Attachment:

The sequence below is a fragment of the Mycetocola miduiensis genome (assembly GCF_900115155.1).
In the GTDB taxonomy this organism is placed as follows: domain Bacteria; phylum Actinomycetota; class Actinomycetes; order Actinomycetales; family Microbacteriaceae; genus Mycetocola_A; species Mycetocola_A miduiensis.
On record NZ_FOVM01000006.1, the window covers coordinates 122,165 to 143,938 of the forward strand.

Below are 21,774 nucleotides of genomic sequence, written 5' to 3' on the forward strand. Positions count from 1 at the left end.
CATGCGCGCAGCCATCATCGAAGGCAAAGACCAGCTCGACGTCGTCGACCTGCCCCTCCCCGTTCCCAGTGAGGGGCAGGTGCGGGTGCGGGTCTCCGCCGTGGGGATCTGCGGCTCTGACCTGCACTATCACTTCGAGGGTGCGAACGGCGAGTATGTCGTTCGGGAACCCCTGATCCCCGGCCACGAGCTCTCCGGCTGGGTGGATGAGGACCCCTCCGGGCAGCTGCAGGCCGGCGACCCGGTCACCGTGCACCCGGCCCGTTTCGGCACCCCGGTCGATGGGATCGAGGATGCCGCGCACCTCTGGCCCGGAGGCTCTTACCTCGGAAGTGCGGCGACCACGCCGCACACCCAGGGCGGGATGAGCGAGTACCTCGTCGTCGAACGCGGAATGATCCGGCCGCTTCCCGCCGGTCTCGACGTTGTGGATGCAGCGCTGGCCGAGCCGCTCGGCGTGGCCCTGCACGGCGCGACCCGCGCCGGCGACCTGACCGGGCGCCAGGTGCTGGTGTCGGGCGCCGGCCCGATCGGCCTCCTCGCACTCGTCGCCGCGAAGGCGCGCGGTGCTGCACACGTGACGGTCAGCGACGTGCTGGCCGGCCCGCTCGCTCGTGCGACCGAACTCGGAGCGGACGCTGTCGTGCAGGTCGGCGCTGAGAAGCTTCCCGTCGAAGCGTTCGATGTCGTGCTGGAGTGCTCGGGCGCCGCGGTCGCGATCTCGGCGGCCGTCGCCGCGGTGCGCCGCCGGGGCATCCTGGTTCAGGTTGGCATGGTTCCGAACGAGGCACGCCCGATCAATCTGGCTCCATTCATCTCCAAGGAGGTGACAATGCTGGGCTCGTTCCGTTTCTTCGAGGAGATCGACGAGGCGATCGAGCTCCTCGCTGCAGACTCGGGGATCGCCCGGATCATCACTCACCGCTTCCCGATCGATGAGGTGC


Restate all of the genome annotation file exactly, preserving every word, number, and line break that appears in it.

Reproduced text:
The sequence below is a fragment of the Mycetocola miduiensis genome (assembly GCF_900115155.1).
In the GTDB taxonomy this organism is placed as follows: domain Bacteria; phylum Actinomycetota; class Actinomycetes; order Actinomycetales; family Microbacteriaceae; genus Mycetocola_A; species Mycetocola_A miduiensis.
On record NZ_FOVM01000006.1, the window covers coordinates 122,165 to 143,938 of the forward strand.

Below are 21,774 nucleotides of genomic sequence, written 5' to 3' on the forward strand. Positions count from 1 at the left end.
CATGCGCGCAGCCATCATCGAAGGCAAAGACCAGCTCGACGTCGTCGACCTGCCCCTCCCCGTTCCCAGTGAGGGGCAGGTGCGGGTGCGGGTCTCCGCCGTGGGGATCTGCGGCTCTGACCTGCACTATCACTTCGAGGGTGCGAACGGCGAGTATGTCGTTCGGGAACCCCTGATCCCCGGCCACGAGCTCTCCGGCTGGGTGGATGAGGACCCCTCCGGGCAGCTGCAGGCCGGCGACCCGGTCACCGTGCACCCGGCCCGTTTCGGCACCCCGGTCGATGGGATCGAGGATGCCGCGCACCTCTGGCCCGGAGGCTCTTACCTCGGAAGTGCGGCGACCACGCCGCACACCCAGGGCGGGATGAGCGAGTACCTCGTCGTCGAACGCGGAATGATCCGGCCGCTTCCCGCCGGTCTCGACGTTGTGGATGCAGCGCTGGCCGAGCCGCTCGGCGTGGCCCTGCACGGCGCGACCCGCGCCGGCGACCTGACCGGGCGCCAGGTGCTGGTGTCGGGCGCCGGCCCGATCGGCCTCCTCGCACTCGTCGCCGCGAAGGCGCGCGGTGCTGCACACGTGACGGTCAGCGACGTGCTGGCCGGCCCGCTCGCTCGTGCGACCGAACTCGGAGCGGACGCTGTCGTGCAGGTCGGCGCTGAGAAGCTTCCCGTCGAAGCGTTCGATGTCGTGCTGGAGTGCTCGGGCGCCGCGGTCGCGATCTCGGCGGCCGTCGCCGCGGTGCGCCGCCGGGGCATCCTGGTTCAGGTTGGCATGGTTCCGAACGAGGCACGCCCGATCAATCTGGCTCCATTCATCTCCAAGGAGGTGACAATGCTGGGCTCGTTCCGTTTCTTCGAGGAGATCGACGAGGCGATCGAGCTCCTCGCTGCAGACTCGGGGATCGCCCGGATCATCACTCACCGCTTCCCGATCGATGAGGTGC